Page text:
Texas Statewide Race Oddities

Wednesday, November 5th, 2014

With all the votes in, we can start analyzing some of odder aspects of the Texas statewide race results.

For those watching the race, it’s no surprise that (discounting 2006’s strange four-way race) Wendy Davis was the worst-performing Democratic gubernatorial candidate this century. The surprising thing is that, as bad as she was, Davis was the Democrat’s best statewide candidate this year. Her 38.9% was the highest statewide vote percentage by any Texas Democrat in 2014. Leticia Van de Putte’s 38.7% was the second highest. Otherwise statewide Democratic candidates ranged from a low of 34.3% for invisible Senate candidate David Alameel to a high of 38% for Attorney General candidate Sam Houston.

Possible explanations:

  • Perhaps Wendy Davis’ antics didn’t cause people to switch so much as it caused Democrats to stay home entirely.
  • Perhaps in lower-pofile races people felt free to vote for third party candidates.
  • Perhaps there is indeed a staunchly “pro-abortion Republican” segment of the Texas electorate, but evidence suggests that, if so, it ranges from 0.5% to 1% of the total…
  • And those who said Abbott would outpoll Dan Patrick were right…but only by 1.2%.

    Abbott took ten counties that Bill White won in 2010: Harris, Bexar, Brooks, Culberson, Falls, Foard, Kleberg, La Salle, Reeves and Trinity. Harris (Houston) and Bexar (San Antonio) are the 800-pound gorillas on that list. In 2012, Ted Cruz won Harris by 2% (while Romney was edged there by a thousand votes) while losing Bexar by 4%. For a while Democrats were able to stay competitive statewide by racking up big margins in those urban counties even while they were losing rural and suburban counties. If Republicans can now win those counties outright, it may be a long, long time before a Democrat can win statewide again.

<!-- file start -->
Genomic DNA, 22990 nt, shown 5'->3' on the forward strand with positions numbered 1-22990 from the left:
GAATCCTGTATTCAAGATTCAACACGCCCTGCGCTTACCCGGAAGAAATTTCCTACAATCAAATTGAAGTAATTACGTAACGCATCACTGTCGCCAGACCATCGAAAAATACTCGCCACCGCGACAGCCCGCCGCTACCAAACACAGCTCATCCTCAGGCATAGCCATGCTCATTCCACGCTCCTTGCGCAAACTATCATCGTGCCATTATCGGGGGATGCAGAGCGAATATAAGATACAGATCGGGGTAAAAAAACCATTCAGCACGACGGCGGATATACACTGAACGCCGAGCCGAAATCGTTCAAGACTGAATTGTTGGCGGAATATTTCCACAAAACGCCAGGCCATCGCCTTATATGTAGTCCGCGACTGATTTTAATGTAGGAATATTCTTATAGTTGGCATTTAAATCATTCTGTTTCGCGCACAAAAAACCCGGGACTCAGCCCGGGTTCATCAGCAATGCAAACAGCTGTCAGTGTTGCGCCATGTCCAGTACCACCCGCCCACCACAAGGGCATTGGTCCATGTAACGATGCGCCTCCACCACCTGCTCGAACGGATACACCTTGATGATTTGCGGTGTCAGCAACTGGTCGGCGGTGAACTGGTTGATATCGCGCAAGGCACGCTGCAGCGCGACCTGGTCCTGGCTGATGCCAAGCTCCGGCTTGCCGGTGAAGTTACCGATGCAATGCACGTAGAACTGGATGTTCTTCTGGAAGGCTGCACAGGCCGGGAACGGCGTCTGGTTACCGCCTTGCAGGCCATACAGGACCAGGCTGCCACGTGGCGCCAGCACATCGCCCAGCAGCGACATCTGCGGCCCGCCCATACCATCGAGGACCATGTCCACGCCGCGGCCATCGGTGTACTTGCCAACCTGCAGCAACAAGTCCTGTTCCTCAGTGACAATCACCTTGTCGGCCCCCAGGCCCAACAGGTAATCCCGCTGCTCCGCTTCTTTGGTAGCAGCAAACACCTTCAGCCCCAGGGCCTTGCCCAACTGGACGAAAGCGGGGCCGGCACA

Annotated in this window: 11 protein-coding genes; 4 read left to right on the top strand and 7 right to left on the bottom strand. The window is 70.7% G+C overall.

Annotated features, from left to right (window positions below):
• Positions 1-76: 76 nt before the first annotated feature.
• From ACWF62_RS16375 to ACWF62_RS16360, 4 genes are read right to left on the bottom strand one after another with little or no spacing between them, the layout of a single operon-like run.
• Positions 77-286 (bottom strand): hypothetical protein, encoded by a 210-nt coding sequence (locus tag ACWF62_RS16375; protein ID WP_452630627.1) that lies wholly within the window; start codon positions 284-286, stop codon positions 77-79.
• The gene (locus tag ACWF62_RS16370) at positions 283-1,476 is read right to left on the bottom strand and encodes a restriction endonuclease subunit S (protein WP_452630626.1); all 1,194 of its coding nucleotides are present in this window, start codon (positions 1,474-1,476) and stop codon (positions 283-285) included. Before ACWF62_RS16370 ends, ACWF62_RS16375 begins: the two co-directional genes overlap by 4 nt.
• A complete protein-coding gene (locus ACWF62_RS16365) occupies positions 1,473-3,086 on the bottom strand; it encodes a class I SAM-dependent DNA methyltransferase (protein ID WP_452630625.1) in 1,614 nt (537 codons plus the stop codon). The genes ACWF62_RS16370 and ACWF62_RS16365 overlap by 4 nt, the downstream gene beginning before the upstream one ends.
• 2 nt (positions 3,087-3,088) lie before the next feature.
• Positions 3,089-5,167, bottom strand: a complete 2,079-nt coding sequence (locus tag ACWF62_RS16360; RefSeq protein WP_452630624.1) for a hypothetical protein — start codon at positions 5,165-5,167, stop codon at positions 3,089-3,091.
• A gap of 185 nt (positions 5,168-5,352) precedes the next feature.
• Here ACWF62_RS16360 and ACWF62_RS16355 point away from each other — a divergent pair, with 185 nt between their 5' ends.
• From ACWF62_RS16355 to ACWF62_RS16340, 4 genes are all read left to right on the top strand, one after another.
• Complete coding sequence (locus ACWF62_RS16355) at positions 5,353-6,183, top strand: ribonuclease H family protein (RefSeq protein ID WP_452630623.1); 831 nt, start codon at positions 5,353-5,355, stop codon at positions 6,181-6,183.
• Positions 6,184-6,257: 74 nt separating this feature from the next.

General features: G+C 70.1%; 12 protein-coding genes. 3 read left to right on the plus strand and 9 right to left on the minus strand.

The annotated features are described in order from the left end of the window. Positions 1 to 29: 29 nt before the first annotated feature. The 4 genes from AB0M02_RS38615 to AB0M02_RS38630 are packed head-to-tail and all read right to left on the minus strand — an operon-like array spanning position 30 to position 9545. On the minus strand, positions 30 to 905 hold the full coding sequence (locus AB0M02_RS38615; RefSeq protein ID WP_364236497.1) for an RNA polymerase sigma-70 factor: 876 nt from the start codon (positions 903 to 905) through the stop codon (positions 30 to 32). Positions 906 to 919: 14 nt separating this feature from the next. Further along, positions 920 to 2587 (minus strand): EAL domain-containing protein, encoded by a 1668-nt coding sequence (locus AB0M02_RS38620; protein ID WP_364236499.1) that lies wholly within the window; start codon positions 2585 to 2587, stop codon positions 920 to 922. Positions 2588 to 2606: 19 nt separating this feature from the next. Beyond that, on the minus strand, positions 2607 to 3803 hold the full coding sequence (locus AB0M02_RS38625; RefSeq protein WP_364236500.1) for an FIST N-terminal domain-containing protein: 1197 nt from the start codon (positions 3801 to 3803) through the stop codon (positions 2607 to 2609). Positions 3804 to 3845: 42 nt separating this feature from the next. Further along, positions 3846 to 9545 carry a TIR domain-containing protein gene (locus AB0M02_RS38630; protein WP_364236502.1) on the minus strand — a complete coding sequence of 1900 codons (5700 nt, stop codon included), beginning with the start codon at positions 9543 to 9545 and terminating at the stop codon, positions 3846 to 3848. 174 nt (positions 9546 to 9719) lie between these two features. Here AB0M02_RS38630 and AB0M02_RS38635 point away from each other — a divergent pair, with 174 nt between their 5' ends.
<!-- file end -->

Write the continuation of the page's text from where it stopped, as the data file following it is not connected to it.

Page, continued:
Two statewide Republican candidates got more votes than Abbott’s 2,790,227: Senator John Cornyn and Land Commissioner-elect George P. Bush. The rest of the country may suffer from Bush-fatigue (though I imagine that it’s now dwarfed by Obama-fatigue), but you’d be hard-pressed to find signs of it in Texas…

    Since Democrats failed to contest three statewide court races, both the Libertarian and Green parties reached the minimum 5% threshold to maintain ballot access in 2016.

    Shockingly, David Weigel actually brings the wood when discussing Battleground Texas:

    “These are the greatest geniuses of data in the f**king world and they can’t figure out that less people voted?” asked Carney. “Every publicly pronounced goal of Battleground, every one, has been an abject failure.”


    Davis only out-performed the 2010 ticket in her home base of Tarrant County (Ft. Worth).